On the Fringes of Cinema
Zack Carlson celebrates the creative spirit with new Vice series Outsider
By Richard Whittaker, Fri., June 3, 2016
For years, Austin audiences knew Zack Carlson for championing underdog filmmakers – outcasts and outliers working so far off the grid that it's insane to judge their work by mainstream standards. Now Vice has given him an international platform to explore those creative mavericks in Outsider, a new series turning the lens on the most offbeat auteurs. Carlson said, "I always think the filmmakers behind these movies are as compelling and/or bizarre as the movies themselves."
These aren't outsiders who are really insiders, the David Lynches and Nicolas Winding Refns. These are true outsiders: self-taught, self-motivated, ignoring the unwritten law saying they're doing the impossible. Which is kind of how Carlson and co-creator Evan Husney ended up being the hosts – much to their surprise. Carlson said, "I will tell you, everyone at the Vice office is much more physically attractive than I am."
Yet it could never really be anybody else. To start, who else knows Master YK Kim, the inspirational speaker/tae kwon do instructor who created the insane Eighties action flick Miami Connection? Or David "The Rock" Nelson, who spent decades crafting homemade horror jaw-droppers like The Giant Horny Toad Monster or The Devil Ant? Or Laz Rojas, who attempted to circumvent Hollywood by sending studios a one-man highlight reel. Carlson said, "He made this four-hour demo where he did scenes from about 50 of his screenplays, where he played every character, regardless of their age, gender, ethnicity, everything. He played aliens. It was all just him. There'd be arguments in a room where there were seven people in a room yelling at each other, and they were all him."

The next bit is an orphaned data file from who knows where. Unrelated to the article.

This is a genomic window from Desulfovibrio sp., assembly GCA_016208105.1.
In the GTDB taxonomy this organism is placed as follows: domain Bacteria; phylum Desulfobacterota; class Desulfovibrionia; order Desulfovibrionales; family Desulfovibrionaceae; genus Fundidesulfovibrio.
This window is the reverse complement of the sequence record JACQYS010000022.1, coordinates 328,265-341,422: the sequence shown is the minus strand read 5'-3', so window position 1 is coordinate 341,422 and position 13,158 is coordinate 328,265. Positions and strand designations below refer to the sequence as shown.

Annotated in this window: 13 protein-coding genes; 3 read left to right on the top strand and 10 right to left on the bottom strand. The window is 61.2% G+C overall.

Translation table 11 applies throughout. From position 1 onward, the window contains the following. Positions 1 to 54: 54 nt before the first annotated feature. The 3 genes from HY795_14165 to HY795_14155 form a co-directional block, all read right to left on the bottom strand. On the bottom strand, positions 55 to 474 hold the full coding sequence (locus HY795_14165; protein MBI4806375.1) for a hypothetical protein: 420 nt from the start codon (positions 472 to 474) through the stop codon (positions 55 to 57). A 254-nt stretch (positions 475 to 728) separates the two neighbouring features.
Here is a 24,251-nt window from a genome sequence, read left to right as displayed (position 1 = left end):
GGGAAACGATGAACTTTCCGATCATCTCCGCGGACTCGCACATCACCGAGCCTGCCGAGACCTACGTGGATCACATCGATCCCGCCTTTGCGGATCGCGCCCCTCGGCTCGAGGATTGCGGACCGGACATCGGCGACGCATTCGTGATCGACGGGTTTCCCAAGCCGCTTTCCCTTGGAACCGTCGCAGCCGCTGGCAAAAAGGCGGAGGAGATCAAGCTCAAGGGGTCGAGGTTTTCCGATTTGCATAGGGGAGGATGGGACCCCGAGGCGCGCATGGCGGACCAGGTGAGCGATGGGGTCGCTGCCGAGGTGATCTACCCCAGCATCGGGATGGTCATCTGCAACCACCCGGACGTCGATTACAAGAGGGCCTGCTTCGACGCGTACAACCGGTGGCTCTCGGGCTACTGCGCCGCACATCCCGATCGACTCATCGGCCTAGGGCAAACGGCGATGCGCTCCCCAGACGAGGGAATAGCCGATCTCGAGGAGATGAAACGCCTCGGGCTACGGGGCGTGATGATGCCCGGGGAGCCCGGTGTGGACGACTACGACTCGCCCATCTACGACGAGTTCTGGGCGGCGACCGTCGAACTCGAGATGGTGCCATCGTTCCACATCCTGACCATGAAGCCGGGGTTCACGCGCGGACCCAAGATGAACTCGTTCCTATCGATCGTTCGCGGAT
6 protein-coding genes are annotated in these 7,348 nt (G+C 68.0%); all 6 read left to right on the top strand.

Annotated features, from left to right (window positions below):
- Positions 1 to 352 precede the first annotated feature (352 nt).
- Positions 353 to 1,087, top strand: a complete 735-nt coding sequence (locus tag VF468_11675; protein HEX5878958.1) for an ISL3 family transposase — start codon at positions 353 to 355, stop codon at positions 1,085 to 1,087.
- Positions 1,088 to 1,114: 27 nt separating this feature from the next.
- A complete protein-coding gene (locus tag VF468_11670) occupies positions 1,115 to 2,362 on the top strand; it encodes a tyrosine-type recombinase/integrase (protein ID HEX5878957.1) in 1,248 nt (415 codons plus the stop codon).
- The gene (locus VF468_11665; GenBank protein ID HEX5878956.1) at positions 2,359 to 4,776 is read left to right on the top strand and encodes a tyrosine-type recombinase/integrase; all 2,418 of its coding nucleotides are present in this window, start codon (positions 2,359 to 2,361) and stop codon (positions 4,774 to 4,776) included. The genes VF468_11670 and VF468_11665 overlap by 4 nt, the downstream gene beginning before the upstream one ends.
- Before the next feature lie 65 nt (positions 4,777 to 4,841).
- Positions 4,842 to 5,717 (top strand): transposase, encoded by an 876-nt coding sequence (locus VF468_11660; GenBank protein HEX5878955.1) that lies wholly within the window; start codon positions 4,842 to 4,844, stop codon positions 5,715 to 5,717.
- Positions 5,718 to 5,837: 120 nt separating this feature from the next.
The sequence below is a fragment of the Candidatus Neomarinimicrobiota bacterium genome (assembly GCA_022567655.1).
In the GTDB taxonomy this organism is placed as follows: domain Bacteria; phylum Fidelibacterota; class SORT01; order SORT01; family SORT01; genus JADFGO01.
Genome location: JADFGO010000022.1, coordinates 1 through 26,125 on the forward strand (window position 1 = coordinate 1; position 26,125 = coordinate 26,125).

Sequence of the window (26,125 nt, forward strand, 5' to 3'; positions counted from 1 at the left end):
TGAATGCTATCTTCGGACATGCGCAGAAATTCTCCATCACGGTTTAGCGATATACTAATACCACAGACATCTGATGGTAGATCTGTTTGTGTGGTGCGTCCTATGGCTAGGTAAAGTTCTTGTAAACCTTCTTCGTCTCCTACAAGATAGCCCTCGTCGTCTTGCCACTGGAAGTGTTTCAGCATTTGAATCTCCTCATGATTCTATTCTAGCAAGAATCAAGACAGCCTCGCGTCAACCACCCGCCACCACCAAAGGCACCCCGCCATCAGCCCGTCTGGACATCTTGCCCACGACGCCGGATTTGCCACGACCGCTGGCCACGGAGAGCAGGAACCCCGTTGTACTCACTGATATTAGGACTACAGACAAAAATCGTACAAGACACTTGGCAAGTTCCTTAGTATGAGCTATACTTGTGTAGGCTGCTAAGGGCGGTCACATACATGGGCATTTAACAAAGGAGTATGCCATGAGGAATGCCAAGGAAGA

It wasn't just about knowing their work, but about knowing them personally. Carlson was an essential part of getting Miami Connection the theatrical release it was denied in 1987. In 2012, he hosted a celebration of Nelson's work, bringing the kinetic and frenetic one-man film studio to the Alamo Ritz, where his raw enthusiasm captured the audience. Carlson said, "He is so excited about every single aspect of life, and of his work, and to meet other people and share his enthusiasm. That is what gives him fuel. So we have this responsibility to get that across to people, instead of it just being 'look at this wild, nutty guy that we hung out with.' He is a wild, nutty guy, but he's also one of the most prolific and unique filmmakers alive."
The Vice series allowed Carlson to get closer to his subjects. He visited Kim and Rojas at their homes, but Nelson's meeting turned into a road trip. The prizefighter-turned-filmmaker had a screening hosted by the Cinedelphia Film Festival, but he refuses to fly ("He's just not comfortable with that technology," said Carlson). Rather than let him take the train, Carlson and his crew drove with him all the way from his family home in Des Plaines, Ill., to Philadelphia. "In those two days," Carlson said, "I am not exaggerating when I say he stopped talking twice to sip water. ... At the end, it was a real emotional goodbye, because we'd gotten so close to him."
This isn't the first time Carlson has brought these underground talents above ground. In 2010, he stumbled across a print of Miami Connection, and showed part of it at the Alamo Ritz as part of an American Genre Film Archive Reel One Party. That's when audiences are exposed to the first 15 minutes of some lost, unknown, or mysterious movie, and Kim's disco-gangster-ninja explosion blew the audience away. Carlson and Husney helped release it under Drafthouse Films, and made successful businessman Kim a surprise celebrity. When the crew visited Kim's mansion in Florida for the documentary, Carlson said, "His daughter seemed really shocked that people wanted to talk about her dad's movie. To her it was some bizarre, ridiculous blip in the family history."
Not every story has a happy ending. Carlson called his time with Rojas "a sadder episode," as the ambitious actor has fallen on hard times. He has not had the same comeback as Kim, or the same indefatigable exuberance as Nelson. However, Carlson said, "The creativity in him is burning and he still wants to do it, even though he's living under very adverse conditions."
For Carlson, the show is a celebration of the creative spirit of truly unique filmmakers. "These guys have somehow found a way not to get beaten down by life. No matter how many hurdles they've had to face, they just power forward. I think the average human being ends up being a little bit dulled by the brutality of existence, and these guys are exceptions. They've always been able to just punch through the walls of life like the Kool-Aid Man."
Outsider is available to watch at www.vice.com/series/outsider.